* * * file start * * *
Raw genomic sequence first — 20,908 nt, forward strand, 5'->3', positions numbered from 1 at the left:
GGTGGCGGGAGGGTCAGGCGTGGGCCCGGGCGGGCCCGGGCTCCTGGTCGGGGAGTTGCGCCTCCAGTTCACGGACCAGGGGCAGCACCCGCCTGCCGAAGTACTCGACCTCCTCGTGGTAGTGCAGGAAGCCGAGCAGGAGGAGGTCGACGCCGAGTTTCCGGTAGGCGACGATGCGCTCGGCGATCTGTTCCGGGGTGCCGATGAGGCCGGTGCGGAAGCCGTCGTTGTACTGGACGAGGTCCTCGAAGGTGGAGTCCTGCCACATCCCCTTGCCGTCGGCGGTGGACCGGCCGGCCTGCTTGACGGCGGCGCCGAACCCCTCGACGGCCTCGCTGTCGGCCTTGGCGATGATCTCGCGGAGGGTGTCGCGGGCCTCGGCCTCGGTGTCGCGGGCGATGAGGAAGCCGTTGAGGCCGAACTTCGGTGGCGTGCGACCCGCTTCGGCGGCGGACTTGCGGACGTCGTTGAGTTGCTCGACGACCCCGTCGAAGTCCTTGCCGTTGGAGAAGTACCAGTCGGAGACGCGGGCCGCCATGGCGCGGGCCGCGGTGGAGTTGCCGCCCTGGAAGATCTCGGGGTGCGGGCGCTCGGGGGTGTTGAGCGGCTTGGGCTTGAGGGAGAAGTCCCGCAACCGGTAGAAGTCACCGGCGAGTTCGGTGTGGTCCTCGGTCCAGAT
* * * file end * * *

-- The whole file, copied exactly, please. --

Raw genomic sequence first — 20,908 nt, forward strand, 5'->3', positions numbered from 1 at the left:
GGTGGCGGGAGGGTCAGGCGTGGGCCCGGGCGGGCCCGGGCTCCTGGTCGGGGAGTTGCGCCTCCAGTTCACGGACCAGGGGCAGCACCCGCCTGCCGAAGTACTCGACCTCCTCGTGGTAGTGCAGGAAGCCGAGCAGGAGGAGGTCGACGCCGAGTTTCCGGTAGGCGACGATGCGCTCGGCGATCTGTTCCGGGGTGCCGATGAGGCCGGTGCGGAAGCCGTCGTTGTACTGGACGAGGTCCTCGAAGGTGGAGTCCTGCCACATCCCCTTGCCGTCGGCGGTGGACCGGCCGGCCTGCTTGACGGCGGCGCCGAACCCCTCGACGGCCTCGCTGTCGGCCTTGGCGATGATCTCGCGGAGGGTGTCGCGGGCCTCGGCCTCGGTGTCGCGGGCGATGAGGAAGCCGTTGAGGCCGAACTTCGGTGGCGTGCGACCCGCTTCGGCGGCGGACTTGCGGACGTCGTTGAGTTGCTCGACGACCCCGTCGAAGTCCTTGCCGTTGGAGAAGTACCAGTCGGAGACGCGGGCCGCCATGGCGCGGGCCGCGGTGGAGTTGCCGCCCTGGAAGATCTCGGGGTGCGGGCGCTCGGGGGTGTTGAGCGGCTTGGGCTTGAGGGAGAAGTCCCGCAACCGGTAGAAGTCACCGGCGAGTTCGGTGTGGTCCTCGGTCCAGAT